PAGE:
Code Generation for Object Detection by Using YOLO v2

This example shows how to generate CUDA® MEX for a you only look once (YOLO) v2 object detector. A YOLO v2 object detection network is composed of two subnetworks. A feature extraction network followed by a detection network. This example generates code for the network trained in the Object Detection Using YOLO v2 example from Computer Vision Toolbox™. For more information, see Object Detection Using YOLO v2 Deep Learning (Computer Vision Toolbox).


  • CUDA enabled NVIDIA® GPU with compute capability 3.2 or higher.

  • NVIDIA CUDA toolkit and driver.

  • NVIDIA cuDNN library.

  • Environment variables for the compilers and libraries. For information on the supported versions of the compilers and libraries, see Third-party Products (GPU Coder). For setting up the environment variables, see Setting Up the Prerequisite Products (GPU Coder).

  • GPU Coder Interface for Deep Learning Libraries support package. To install this support package, use the Add-On Explorer.

Verify GPU Environment

Use the coder.checkGpuInstall function to verify that the compilers and libraries necessary for running this example are set up correctly.

envCfg = coder.gpuEnvConfig('host');
envCfg.DeepLibTarget = 'cudnn';
envCfg.DeepCodegen = 1;
envCfg.Quiet = 1;

Get Pretrained DAGNetwork

net = getYOLOv2();

The DAG network contains 150 layers including convolution, ReLU, and batch normalization layers and the YOLO v2 transform and YOLO v2 output layers. To display an interactive visualization of the deep learning network architecture, use the analyzeNetwork function.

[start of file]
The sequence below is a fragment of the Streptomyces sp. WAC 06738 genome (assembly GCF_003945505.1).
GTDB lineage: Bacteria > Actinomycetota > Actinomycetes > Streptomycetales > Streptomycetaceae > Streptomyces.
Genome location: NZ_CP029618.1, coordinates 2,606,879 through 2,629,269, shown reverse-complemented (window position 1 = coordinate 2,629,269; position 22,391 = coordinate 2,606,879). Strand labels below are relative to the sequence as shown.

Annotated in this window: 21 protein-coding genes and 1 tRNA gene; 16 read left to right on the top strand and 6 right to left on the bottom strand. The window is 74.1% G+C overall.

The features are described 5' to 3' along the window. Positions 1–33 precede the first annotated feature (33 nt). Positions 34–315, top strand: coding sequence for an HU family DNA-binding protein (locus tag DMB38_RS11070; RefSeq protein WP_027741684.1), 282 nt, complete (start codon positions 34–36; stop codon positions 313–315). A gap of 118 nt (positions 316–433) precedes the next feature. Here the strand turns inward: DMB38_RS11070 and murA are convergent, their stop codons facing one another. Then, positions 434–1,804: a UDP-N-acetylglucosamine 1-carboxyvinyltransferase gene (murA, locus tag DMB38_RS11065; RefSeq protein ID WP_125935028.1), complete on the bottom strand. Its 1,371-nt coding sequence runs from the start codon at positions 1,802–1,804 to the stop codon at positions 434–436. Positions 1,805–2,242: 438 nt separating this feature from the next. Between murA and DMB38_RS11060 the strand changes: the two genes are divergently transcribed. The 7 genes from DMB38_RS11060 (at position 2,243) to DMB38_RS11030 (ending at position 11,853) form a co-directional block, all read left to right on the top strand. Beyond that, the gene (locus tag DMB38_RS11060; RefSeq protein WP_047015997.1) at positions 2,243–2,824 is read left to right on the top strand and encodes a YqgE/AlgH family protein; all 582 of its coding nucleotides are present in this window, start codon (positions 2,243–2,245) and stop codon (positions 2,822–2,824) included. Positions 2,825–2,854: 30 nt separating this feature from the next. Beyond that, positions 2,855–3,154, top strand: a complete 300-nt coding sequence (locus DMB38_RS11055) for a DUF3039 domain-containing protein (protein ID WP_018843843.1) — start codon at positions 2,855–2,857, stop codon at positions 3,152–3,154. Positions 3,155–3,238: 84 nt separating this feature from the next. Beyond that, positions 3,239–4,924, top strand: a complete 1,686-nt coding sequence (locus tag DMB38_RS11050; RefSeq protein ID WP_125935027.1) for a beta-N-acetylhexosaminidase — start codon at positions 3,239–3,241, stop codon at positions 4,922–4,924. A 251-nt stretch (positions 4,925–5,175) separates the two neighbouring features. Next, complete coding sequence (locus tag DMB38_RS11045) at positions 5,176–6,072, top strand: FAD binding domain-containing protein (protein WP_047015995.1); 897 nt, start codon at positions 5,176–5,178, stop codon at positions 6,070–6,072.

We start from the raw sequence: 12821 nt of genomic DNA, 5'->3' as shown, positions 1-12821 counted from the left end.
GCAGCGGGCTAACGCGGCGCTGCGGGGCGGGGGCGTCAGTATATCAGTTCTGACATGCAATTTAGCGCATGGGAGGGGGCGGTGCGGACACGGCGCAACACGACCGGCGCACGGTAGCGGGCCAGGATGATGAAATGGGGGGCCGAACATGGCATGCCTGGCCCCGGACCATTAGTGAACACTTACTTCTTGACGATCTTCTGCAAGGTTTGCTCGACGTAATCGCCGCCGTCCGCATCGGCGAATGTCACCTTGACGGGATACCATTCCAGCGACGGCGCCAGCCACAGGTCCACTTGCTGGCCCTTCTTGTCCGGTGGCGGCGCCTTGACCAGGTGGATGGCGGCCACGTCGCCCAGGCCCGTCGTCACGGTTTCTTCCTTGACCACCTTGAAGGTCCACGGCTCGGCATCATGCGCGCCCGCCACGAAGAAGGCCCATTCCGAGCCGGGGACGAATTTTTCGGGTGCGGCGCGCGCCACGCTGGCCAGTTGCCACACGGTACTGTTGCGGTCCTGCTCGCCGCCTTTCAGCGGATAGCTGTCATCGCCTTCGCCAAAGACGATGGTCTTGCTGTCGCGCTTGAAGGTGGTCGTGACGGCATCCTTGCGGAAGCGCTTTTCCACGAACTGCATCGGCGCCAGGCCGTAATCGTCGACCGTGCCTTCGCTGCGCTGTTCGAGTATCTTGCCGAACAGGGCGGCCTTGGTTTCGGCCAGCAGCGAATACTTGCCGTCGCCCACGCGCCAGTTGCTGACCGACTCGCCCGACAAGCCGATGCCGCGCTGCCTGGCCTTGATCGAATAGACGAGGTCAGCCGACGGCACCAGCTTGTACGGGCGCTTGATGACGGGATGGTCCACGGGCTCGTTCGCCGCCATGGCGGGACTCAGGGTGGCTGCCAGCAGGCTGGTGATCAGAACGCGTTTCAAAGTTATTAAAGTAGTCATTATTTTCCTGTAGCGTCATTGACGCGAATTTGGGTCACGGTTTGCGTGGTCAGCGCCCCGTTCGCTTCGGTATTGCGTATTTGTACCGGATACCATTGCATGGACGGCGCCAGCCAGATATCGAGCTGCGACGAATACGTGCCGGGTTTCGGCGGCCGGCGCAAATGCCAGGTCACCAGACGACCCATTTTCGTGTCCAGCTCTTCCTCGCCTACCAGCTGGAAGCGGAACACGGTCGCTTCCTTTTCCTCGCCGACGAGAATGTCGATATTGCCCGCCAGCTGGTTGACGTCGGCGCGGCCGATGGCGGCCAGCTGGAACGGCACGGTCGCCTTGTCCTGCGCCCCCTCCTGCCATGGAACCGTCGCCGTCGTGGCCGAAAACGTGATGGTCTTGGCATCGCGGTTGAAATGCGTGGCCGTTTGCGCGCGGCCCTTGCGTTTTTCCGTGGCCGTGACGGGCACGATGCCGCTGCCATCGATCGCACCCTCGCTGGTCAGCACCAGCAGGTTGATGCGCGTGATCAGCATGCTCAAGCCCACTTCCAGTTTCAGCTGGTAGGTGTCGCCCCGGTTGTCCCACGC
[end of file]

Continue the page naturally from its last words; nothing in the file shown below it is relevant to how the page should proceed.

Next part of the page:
The yolov2_detect Entry-Point Function

The yolov2_detect.m entry-point function takes an image input and runs the detector on the image using the deep learning network saved in the yolov2ResNet50VehicleExample.mat file. The function loads the network object from the yolov2ResNet50VehicleExample.mat file into a persistent variable mynet and reuses the persistent object on subsequent detection calls.

function outImg = yolov2_detect(in)

%   Copyright 2018-2019 The MathWorks, Inc.

persistent yolov2Obj;

if isempty(yolov2Obj)
    yolov2Obj = coder.loadDeepLearningNetwork('yolov2ResNet50VehicleExample.mat');

% pass in input
[bboxes,~,labels] = yolov2Obj.detect(in,'Threshold',0.5);

% convert categorical labels to cell array of charactor vectors for MATLAB
% execution
    labels = cellstr(labels);

% Annotate detections in the image.
outImg = insertObjectAnnotation(in,'rectangle',bboxes,labels);

Run MEX Code Generation

To generate CUDA code for the yolov2_detect.m entry-point function, create a GPU code configuration object for a MEX target and set the target language to C++. Use the coder.DeepLearningConfig function to create a CuDNN deep learning configuration object and assign it to the DeepLearningConfig property of the GPU code configuration object. Run the codegen command specifying an input size of [224,224,3]. This value corresponds to the input layer size of YOLOv2.

cfg = coder.gpuConfig('mex');
cfg.TargetLang = 'C++';
cfg.DeepLearningConfig = coder.DeepLearningConfig('cudnn');
codegen -config cfg yolov2_detect -args {ones(224,224,3,'uint8')} -report
Code generation successful: To view the report, open('codegen/mex/yolov2_detect/html/report.mldatx').

Run Generated MEX

Set up the video file reader and read the input video. Create a video player to display the video and the output detections.

videoFile = 'highway_lanechange.mp4';
videoFreader = vision.VideoFileReader(videoFile,'VideoOutputDataType','uint8');
depVideoPlayer = vision.DeployableVideoPlayer('Size','Custom','CustomSize',[640 480]);

Read the video input frame-by-frame and detect the vehicles in the video using the detector.

cont = ~isDone(videoFreader);
while cont
    I = step(videoFreader);
    in = imresize(I,[224,224]);
    out = yolov2_detect_mex(in);
    step(depVideoPlayer, out);
    cont = ~isDone(videoFreader) && isOpen(depVideoPlayer); % Exit the loop if the video player figure window is closed


[1] Redmon, Joseph, and Ali Farhadi. "YOLO9000: Better, Faster, Stronger." 2017 IEEE Conference on Computer Vision and Pattern Recognition (CVPR). IEEE, 2017.